The book's structure is built around conversations with men discussing various workplace practices and situations, which being familiar to me as a male rang true. The premise was inviting and moments into the introduction I was hooked. I think I realised right from the outset that this should not be a quick read - the ideas and challenges shared would need time for reflection and action. So I took a chapter at a sitting. You can read each of the eleven chapters in 20 minutes or so but since each ends with a summary of key points and questions to consider it’s possible to spend a similar amount of time or longer in the reflective process.
And that was what happened.
In fact days after finishing the book that reflection continues, brought back to mind by a news item or reported instance of inequitable treatment. Of course reflection is one thing but the challenge is not to remain silent and to take action. Is writing a blog post joining the conversation?
The author is at pains to explain why men need to be part of these equity conversations. In the United States, for example, men represent just under half of the population but occupy the majority of leadership roles in organisations; the author contends that men therefore are already in positions to make a positive difference. She revisits this point in different chapters. We are hooked alright and in the nicest possible way she is not letting us off that hook! In a compelling argument and reinforcing her point about people already in positions of influence being able to help, she cites a strategy adopted by Martin Luther King. As part of his civil rights campaign, in the background, Dr King built key relationships with people in the white “middle” who could influence change.
The style of the book is user-friendly and the tone encouraging especially when she explores with her interlocutors male reticence in taking part in equity conversations. I appreciated the subtle shifts in mindset; these guys really had something to say. The author has been able to show us that there is a lot going on below the surface; in the "bummock" as she puts it, that large part of the iceberg hidden from view.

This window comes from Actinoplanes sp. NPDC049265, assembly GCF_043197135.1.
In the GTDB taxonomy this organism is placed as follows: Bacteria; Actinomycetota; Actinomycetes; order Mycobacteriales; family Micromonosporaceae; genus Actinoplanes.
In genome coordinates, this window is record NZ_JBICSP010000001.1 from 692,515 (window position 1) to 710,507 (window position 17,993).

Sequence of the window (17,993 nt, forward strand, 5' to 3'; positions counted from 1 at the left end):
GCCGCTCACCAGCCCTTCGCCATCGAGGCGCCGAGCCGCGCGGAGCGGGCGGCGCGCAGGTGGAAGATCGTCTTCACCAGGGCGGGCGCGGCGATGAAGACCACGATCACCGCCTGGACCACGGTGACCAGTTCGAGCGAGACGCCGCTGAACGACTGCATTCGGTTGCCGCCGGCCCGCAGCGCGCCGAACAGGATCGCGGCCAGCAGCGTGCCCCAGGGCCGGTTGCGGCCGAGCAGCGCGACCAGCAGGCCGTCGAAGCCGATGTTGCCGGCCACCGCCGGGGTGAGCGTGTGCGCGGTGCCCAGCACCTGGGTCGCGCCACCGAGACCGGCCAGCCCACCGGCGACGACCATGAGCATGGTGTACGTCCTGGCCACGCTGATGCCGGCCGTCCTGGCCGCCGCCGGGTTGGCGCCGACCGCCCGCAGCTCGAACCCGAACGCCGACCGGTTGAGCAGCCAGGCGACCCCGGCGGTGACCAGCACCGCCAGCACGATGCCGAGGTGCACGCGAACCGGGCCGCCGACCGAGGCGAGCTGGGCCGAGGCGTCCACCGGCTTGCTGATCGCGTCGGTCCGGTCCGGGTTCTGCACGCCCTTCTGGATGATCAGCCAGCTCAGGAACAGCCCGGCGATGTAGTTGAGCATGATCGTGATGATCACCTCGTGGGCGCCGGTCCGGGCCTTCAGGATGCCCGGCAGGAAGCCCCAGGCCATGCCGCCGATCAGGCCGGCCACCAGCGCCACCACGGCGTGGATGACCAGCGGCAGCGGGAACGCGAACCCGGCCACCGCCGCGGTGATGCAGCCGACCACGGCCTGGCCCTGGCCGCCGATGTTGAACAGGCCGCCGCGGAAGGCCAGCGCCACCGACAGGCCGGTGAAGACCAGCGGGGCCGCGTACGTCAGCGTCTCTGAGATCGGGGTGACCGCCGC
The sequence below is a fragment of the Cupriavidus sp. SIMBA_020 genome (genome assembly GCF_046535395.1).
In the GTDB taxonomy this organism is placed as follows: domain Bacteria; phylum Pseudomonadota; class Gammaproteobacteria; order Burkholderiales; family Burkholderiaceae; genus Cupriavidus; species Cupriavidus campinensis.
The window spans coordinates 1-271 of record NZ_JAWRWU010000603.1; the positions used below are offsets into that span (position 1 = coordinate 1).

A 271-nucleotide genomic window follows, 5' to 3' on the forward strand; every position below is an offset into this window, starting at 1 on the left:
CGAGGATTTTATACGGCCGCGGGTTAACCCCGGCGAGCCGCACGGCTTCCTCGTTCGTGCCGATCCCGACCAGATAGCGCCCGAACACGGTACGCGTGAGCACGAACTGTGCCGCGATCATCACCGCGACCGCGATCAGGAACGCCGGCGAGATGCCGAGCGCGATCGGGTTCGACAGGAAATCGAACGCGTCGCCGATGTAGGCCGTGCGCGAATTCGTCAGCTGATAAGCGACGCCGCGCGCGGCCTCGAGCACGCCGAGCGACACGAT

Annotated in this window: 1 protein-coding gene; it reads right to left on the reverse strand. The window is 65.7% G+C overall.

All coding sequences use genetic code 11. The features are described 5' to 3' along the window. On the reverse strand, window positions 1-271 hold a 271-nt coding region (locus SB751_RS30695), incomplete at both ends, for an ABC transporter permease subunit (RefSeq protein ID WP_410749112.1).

In its later chapters the book takes aspects of an existing model for change and applies that discipline to the gender equity equation. I felt that was useful and I liked how that equation was couched in terms of mutual benefit - a win-win for organisations.
I read the book in e-format and looking back over it a moment ago I can see that I have highlighted significant portions to consider further; to memorise and to follow up. As mentioned above an extensive reference section is provided with sources detailed for each chapter. This is very well organised - meticulous. I clicked on several of the links suggested and following up on her references for the Martin Luther King strategy I spent quite a while reading articles on that from the Washington Post. All pertinent stuff. I have also signed up for newsletters and further information from some of the sites concerned. The momentum is underway.
In conclusion, I would say that this book is a call to action. A shout-out to men to break their silence. It would be a powerful resource for leaders in all types of organisations seeking to have a workplace characterised and enabled by gender equity. I imagine those with interests in personal and organisational effectiveness will gain useful insights and strategies for further development and I readily commend the book to their attention.
It has thoroughly engaged mine.
Author's website: https://www.korireed.com/
I was grateful to receive an Advance Reader Copy (ARC) of Men in the Middle from NetGalley, where it is now archived. Here is a link for further information.